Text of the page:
Abolish the Senate, replace it with Deloitte

A lonely nation turns its eyes to auditors

As the New Democrats made a show of pointing out yesterday, analysts at Deloitte recently reported a “technical deficiency” with C-60, the spring’s budget implementation bill.

The legislative intent is to increase the tax rate applicable to most credit unions and caisses populaires from a federal rate of 11% to a federal rate of 15% on income in excess of the small business limit.

However, there is a technical deficiency in the legislation that adversely impacts credit unions and caisses populaires. The deficiency relates to the way “full rate taxable income” of a credit union or caisse populaire is determined for purposes of the “general rate reduction”. The result is that the federal rate applicable to income that is not eligible for additional deduction is subject to a 28% federal tax rate rather than 15%. This results in a tax rate 13% higher than expected.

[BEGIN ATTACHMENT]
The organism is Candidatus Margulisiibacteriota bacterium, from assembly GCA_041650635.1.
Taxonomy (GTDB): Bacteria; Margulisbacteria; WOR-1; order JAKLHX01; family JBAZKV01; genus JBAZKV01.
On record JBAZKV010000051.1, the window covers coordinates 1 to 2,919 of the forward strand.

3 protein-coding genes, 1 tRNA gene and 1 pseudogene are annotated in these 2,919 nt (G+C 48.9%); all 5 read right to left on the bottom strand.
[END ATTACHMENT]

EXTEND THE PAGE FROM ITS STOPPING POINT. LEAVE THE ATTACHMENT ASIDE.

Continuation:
For the record, C-60 amends the Income Tax Rate as follows.

12. (1) Subparagraph (a)(iv) of the definition “full rate taxable income” in subsection 123.4(1) of the Act is replaced by the following: (iv) if the corporation is a credit union throughout the year and the corporation deducted an amount for the year under subsection 125(1) (because of the application of subsections 137(3) and (4)), the amount, if any, determined for B in subsection 137(3) in respect of the corporation for the year;

(2) Subsection (1) applies to taxation years that end after March 20, 2013.

Of course, no one is perfect, the legislative process is complicated and mistakes will occur from time to time. This is surely not the first time a technical deficiency has been allowed to receive royal assent. Liberal MP Scott Brison would apparently like this to be regarded as a consequence of omnibus legislation, but possibly this is unfair. Or possibly I just see another convenient and overly simplistic conclusion to draw.

As Nick wrote two weeks ago, we are living in the golden age of the auditor. And having already brought accountability to bear on the expenses of several senators, Deloitte has now caught an error in legislation, the sort of service that is conceivably part of the Senate’s mandate. So an obvious compromise on the Senate reform debate now presents itself: Abolish the Senate and then lease the chamber to Deloitte to set up an office.

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